Dear Dr, your forum is very informative and has really eased my concerns but there are still a couple of questions which I cannot find aswers to in the archives.
About 10 years ago I was 'accused' of infecting an ex-girlfriend with HPV. I never knew (still don't) that I was infected as I displayed absolutely no symptoms. In the past ten years I have had several sexual partners but none have ever informed me that they have developed HPV so I assumed (rightly or wrongly) that if I did have the virus in the past it had gone and I could not infect anyone else.
I have been with my current partner for 3 years and we believe that she has recently been infected. My questions are:
1) Is it possible for me to carry HPV without ever showing any symptoms?
2) My partner and I have been sexually active for 3 years but this is the first time she has shown any symptoms of HPV. If I was carrying the virus would she become infected the first few times we had sex or is it possible for the the infection to lay dormant within the carrier (or receipient) for a number of years before any symptoms occur?
3) If my partner gets treatment will we continue to have problems or will we both be immune assuming we have no new sexual partners (we are getting married next month)?
4) Is it possible to carry the infection and only pass it to certain partners?
Thanks for the thanks about the forum. I'll help a bit, but you need to do some basic reading. You are asking the most basic of questions about genital HPV infection, and I am puzzled that you can't find discussions about duration of infection in the archives of this forum. You could take a look at the article on HPV/warts in the link at the top of this forum, STD Quick Facts and Articles.
Asssuming you have had an average sex life, with at least a few different partners, you can be sure you have been infected with HPV. Your past infected partner could have been infected by you, but there is no way to know and probably was no way then. My uniform advice to all couples in which one or both persons has HPV is to totally disregard any consideration of discussion about who brought the infection into the relationship, who infected whom, etc. It is never possible to sort it out, and and it never matters.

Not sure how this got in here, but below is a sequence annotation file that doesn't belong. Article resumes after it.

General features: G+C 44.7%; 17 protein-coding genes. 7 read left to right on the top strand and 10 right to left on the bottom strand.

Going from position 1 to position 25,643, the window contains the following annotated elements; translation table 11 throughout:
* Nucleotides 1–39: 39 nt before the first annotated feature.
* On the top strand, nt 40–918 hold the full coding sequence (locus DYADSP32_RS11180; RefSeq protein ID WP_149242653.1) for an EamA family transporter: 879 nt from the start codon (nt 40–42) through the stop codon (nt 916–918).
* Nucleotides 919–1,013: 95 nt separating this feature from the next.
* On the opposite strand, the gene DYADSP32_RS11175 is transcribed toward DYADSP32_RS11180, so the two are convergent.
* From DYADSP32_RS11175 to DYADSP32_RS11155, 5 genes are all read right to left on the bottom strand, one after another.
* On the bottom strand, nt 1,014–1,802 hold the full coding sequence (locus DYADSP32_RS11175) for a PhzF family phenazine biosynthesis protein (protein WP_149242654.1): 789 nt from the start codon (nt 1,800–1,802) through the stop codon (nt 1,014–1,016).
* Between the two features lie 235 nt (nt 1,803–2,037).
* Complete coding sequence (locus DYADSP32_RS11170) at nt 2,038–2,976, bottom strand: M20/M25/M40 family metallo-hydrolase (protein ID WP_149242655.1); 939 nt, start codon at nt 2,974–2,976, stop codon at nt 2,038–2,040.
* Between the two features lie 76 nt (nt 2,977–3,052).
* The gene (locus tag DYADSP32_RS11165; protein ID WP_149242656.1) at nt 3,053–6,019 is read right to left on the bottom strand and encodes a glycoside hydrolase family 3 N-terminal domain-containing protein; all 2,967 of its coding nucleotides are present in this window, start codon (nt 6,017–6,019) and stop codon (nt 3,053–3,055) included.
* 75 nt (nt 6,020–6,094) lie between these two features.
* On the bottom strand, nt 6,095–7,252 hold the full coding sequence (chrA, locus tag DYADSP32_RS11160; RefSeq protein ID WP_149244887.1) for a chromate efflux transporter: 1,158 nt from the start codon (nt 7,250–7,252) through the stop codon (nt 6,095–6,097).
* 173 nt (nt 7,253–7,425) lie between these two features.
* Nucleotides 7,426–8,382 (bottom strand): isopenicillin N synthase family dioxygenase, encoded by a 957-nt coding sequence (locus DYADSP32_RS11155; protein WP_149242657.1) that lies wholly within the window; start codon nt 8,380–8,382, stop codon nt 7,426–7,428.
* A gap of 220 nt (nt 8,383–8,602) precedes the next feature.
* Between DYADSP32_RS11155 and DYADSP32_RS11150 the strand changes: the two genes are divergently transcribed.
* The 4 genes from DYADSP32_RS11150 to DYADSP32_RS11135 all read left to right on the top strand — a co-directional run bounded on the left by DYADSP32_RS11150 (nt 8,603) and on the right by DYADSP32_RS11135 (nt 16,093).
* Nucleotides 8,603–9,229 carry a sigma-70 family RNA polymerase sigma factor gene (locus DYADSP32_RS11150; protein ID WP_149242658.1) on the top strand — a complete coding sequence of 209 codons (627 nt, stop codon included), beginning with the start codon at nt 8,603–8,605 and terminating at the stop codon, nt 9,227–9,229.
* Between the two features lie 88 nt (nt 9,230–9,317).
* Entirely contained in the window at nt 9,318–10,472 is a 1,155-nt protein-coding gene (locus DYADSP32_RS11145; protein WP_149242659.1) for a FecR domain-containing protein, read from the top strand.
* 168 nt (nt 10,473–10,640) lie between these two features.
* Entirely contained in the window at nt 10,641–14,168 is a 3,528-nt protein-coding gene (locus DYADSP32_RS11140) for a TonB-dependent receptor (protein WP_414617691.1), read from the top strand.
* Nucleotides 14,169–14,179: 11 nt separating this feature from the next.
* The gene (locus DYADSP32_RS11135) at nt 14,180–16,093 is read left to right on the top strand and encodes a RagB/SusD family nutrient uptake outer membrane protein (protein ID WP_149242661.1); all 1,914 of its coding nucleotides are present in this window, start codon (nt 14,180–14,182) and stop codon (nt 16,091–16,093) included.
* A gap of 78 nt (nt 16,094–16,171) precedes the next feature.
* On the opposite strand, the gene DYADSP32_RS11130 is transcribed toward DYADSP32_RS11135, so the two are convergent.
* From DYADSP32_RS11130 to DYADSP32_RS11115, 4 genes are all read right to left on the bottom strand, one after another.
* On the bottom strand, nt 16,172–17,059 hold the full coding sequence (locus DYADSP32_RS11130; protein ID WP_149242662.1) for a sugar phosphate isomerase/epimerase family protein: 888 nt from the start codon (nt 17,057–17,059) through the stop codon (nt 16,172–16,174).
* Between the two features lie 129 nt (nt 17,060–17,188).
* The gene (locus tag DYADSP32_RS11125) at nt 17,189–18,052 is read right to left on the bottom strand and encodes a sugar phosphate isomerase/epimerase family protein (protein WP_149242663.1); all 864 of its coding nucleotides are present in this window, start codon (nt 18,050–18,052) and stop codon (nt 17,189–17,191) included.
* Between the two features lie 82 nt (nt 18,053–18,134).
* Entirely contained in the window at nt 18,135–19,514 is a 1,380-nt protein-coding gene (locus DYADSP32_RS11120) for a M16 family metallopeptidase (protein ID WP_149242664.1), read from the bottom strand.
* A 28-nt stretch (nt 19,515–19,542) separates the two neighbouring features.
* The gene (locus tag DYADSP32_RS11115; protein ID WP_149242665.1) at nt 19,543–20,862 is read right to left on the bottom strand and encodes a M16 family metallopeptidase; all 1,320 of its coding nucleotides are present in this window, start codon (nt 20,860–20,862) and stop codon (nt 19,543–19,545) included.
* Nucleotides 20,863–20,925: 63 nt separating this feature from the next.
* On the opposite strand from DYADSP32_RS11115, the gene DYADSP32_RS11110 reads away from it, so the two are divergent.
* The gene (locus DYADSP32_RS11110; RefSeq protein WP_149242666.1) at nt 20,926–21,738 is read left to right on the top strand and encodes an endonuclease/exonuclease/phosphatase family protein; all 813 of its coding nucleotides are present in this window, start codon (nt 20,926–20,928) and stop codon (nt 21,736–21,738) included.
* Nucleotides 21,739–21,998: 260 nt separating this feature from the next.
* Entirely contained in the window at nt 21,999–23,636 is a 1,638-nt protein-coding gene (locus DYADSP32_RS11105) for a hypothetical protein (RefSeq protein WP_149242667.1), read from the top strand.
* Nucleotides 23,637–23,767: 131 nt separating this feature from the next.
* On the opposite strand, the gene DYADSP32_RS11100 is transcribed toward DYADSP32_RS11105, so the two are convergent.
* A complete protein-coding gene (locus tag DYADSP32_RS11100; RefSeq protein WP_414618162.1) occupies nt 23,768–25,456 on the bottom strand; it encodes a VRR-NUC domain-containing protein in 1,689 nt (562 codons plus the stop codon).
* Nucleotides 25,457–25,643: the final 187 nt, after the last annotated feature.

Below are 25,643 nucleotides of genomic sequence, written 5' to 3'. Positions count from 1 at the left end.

1) Yes, you could have carried HPV for 10 years without symptoms. But that is very rare. The vast majority of infections clear up after 6-18 months.
2) Either of you could have been infected for more than 3 years. Statistically, it's more likely her than you; persistenyyour partner is properly treated and followed, as her provider recommends, so that she is protected against future cancer. People probably do not "ping pong" infection back and forth. You will never have an important health risk from the infection.
4) Once infected with any particular HPV type, a person is immune from catching the same type again. So the answer is yes, a person with, say HPV-16, can transmit his/her infection to someone who has not previously been exposed to HPV-16, but not to a partner previously infected with that type. However, it's almost impossible to ever know these things, since the vast majority of HPV infections are asymptomatic and never diagnosed.
What constitutes an average normal sex life in this day and age in the US and western countries?
If we could contrast average behaviour to the activities of those who will never be exposed to HPV it might give all of us a better perspective on how easy the virus is to catch and how extremely difficult it is to spend your entire life without being exposed.
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